|Lawyers cry foul over 'guilty until proven innocent'|
|Thursday, 05 July 2012 09:08am|
©Malay Mail (Used by permission)
by T.K. Letchumy Tamboo
LAWYERS are crying foul over the recent amendments to the Evidence Act particularly a provision which allows owners of Wi-Fi accounts to be held liable if a derogatory statement is published through their network.
Lawyer Art Harun told The Malay Mail that the provision, provided through the insertion of Section 114A into the Act which was recently bulldozed through both houses of Parliament in its last meeting without debate, is unfair.
He also said the biggest losers following the amendments are coffee shop and restaurant owners who provide free Wi-Fi in their outlets to attract more customers.
"If you are a restaurant owner who provides free Wi-Fi and a person walks into your restaurant and uses the Wi-Fi services to post a comment that is deemed illegal, you would be held responsible for the act. That is unfair.
"If these coffee shop owners were to understand the law better, they would stop providing free Wi-Fi altogether."
Section 114A, which explains presumption of fact in publication, states that a person whose name, photograph or pseudonym appears on any publication depicting himself as the owner, host, administrator, editor or sub-editor, or who in any manner facilitates to publish or re-publish the publication is presumed to have published or republished the contents of the publication unless the contrary is proved.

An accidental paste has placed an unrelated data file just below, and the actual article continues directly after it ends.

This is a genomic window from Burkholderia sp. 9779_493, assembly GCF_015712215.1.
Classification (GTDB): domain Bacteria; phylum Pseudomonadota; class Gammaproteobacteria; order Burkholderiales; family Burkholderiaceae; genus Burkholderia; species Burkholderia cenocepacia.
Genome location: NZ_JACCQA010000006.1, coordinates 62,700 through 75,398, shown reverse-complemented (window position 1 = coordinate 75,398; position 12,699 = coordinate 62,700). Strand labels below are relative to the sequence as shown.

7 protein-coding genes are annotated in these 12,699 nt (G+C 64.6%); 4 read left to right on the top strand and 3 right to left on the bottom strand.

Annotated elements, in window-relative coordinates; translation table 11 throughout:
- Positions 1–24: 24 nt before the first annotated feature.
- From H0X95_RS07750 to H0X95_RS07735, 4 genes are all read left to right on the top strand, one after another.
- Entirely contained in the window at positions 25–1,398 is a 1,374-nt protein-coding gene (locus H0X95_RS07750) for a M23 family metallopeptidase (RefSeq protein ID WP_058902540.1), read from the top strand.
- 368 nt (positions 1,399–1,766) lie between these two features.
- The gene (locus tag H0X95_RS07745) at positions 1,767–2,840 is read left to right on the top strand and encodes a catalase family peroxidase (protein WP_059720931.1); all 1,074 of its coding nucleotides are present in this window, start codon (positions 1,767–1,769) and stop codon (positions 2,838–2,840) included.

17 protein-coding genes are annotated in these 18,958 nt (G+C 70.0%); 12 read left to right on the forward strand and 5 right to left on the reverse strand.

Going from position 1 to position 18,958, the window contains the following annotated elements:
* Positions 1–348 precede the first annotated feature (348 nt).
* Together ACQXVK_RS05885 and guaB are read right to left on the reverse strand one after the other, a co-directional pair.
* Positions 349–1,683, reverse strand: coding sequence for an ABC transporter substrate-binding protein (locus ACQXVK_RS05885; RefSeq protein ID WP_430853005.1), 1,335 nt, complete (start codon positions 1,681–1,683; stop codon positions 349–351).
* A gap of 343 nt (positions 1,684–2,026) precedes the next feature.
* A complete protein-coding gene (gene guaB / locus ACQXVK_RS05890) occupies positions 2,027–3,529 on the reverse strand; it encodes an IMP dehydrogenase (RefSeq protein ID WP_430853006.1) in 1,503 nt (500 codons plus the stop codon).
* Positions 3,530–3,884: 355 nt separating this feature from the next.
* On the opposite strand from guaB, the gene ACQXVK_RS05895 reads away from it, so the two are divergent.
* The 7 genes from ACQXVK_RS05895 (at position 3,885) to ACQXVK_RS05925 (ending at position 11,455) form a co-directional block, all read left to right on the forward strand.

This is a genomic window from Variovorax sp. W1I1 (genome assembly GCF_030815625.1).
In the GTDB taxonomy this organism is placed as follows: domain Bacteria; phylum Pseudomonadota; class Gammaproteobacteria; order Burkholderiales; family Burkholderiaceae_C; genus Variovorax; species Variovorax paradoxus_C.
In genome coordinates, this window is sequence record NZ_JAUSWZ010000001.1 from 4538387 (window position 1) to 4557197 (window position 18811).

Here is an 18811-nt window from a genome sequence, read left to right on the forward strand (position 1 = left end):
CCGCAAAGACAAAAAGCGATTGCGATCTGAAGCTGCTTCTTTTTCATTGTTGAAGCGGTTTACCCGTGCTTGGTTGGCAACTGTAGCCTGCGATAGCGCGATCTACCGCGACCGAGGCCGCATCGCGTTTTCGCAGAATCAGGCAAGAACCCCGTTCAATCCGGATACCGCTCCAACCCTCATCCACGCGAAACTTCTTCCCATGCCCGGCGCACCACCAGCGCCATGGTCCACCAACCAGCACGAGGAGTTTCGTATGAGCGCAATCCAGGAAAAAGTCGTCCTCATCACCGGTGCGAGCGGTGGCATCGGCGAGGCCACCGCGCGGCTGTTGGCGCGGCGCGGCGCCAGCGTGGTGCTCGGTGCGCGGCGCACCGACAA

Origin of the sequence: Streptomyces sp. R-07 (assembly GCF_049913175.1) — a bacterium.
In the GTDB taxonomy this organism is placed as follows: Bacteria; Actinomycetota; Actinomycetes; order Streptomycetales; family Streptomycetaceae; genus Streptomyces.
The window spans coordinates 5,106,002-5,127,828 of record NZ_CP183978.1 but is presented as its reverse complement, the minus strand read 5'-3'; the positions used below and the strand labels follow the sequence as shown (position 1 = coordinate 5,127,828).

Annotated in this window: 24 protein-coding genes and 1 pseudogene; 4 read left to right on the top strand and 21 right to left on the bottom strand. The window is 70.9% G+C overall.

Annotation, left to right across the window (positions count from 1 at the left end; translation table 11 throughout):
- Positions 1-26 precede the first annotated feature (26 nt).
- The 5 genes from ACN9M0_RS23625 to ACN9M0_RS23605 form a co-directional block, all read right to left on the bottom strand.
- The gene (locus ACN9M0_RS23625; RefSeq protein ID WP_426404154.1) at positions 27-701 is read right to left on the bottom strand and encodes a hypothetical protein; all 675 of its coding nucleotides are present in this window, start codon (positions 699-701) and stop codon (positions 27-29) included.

It also states that a person who is registered with a network service provider as a subscriber of a network service on which any publication originates from, is presumed to be the person who published or re-published the publication unless the contrary is proved.
Furthermore, it states that any person who has in his custody or control any computer on which any publication originates from is presumed to have published or re-published the content of the publication unless the contrary is proved.
Art Harun said the amendments had also shifted the burden of proof from the prosecution to the accused in that the accused has to prove that he is not guilty.
"With the amendments to the Evidence Act, it reverses the burden. For example if someone posted a wrongful comment in my blog, I will have the burden to prove that I am not guilty of it because the presumption under the new law is that I was the maker of the statement."
Another lawyer Datuk Jahaberdeen Mohamed Yunoos said the amendments to the Evidence Act is bound to be a failure because it appears as if little thought was put into it.
"The amendment goes against the principle of innocent until proven guilty.
"It places an unfair presumption on account holders forgetting that technology is so complex and things like hacking can happen easily. Even the Pentagon was hacked, what more an online account," he said.
Criminal lawyer Salim Bashir also said the amendments contradict the principle that one is presumed innocent until proven guilty.
"With the amendment, it is now guilty until proven innocent.
"The burden of truth always rests with the prosecution. The lawmakers should have consulted all stakeholders such as the Bar Council, Attorney General and the police before amending it because it affects the public at large."
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